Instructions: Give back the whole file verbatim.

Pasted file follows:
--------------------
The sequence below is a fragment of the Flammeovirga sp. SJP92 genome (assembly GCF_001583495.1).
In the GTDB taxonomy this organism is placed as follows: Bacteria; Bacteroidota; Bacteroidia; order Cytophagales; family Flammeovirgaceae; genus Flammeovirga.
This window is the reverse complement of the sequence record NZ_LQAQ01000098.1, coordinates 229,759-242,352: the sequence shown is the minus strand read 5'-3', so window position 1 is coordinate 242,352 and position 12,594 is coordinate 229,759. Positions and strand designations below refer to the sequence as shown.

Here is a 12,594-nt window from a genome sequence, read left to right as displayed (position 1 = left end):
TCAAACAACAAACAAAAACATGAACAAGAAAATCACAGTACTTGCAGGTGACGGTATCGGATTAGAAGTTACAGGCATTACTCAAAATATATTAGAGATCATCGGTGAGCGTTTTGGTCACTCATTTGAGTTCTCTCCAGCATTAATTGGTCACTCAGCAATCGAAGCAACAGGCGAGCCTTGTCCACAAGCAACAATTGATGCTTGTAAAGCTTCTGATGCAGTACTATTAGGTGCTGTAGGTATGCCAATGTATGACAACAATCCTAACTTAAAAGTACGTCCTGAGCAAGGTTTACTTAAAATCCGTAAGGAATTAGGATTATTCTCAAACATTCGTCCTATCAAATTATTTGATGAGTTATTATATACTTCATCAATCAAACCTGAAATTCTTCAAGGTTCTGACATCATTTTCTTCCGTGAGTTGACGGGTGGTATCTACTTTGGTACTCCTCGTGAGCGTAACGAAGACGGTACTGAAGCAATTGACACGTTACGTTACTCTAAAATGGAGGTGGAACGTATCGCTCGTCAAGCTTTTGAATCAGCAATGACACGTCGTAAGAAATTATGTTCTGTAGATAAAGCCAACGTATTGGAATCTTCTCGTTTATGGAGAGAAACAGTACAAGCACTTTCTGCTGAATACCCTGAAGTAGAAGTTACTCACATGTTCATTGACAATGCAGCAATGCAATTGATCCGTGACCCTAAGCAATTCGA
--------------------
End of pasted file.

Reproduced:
The sequence below is a fragment of the Flammeovirga sp. SJP92 genome (assembly GCF_001583495.1).
In the GTDB taxonomy this organism is placed as follows: Bacteria; Bacteroidota; Bacteroidia; order Cytophagales; family Flammeovirgaceae; genus Flammeovirga.
This window is the reverse complement of the sequence record NZ_LQAQ01000098.1, coordinates 229,759-242,352: the sequence shown is the minus strand read 5'-3', so window position 1 is coordinate 242,352 and position 12,594 is coordinate 229,759. Positions and strand designations below refer to the sequence as shown.

Here is a 12,594-nt window from a genome sequence, read left to right as displayed (position 1 = left end):
TCAAACAACAAACAAAAACATGAACAAGAAAATCACAGTACTTGCAGGTGACGGTATCGGATTAGAAGTTACAGGCATTACTCAAAATATATTAGAGATCATCGGTGAGCGTTTTGGTCACTCATTTGAGTTCTCTCCAGCATTAATTGGTCACTCAGCAATCGAAGCAACAGGCGAGCCTTGTCCACAAGCAACAATTGATGCTTGTAAAGCTTCTGATGCAGTACTATTAGGTGCTGTAGGTATGCCAATGTATGACAACAATCCTAACTTAAAAGTACGTCCTGAGCAAGGTTTACTTAAAATCCGTAAGGAATTAGGATTATTCTCAAACATTCGTCCTATCAAATTATTTGATGAGTTATTATATACTTCATCAATCAAACCTGAAATTCTTCAAGGTTCTGACATCATTTTCTTCCGTGAGTTGACGGGTGGTATCTACTTTGGTACTCCTCGTGAGCGTAACGAAGACGGTACTGAAGCAATTGACACGTTACGTTACTCTAAAATGGAGGTGGAACGTATCGCTCGTCAAGCTTTTGAATCAGCAATGACACGTCGTAAGAAATTATGTTCTGTAGATAAAGCCAACGTATTGGAATCTTCTCGTTTATGGAGAGAAACAGTACAAGCACTTTCTGCTGAATACCCTGAAGTAGAAGTTACTCACATGTTCATTGACAATGCAGCAATGCAATTGATCCGTGACCCTAAGCAATTCGA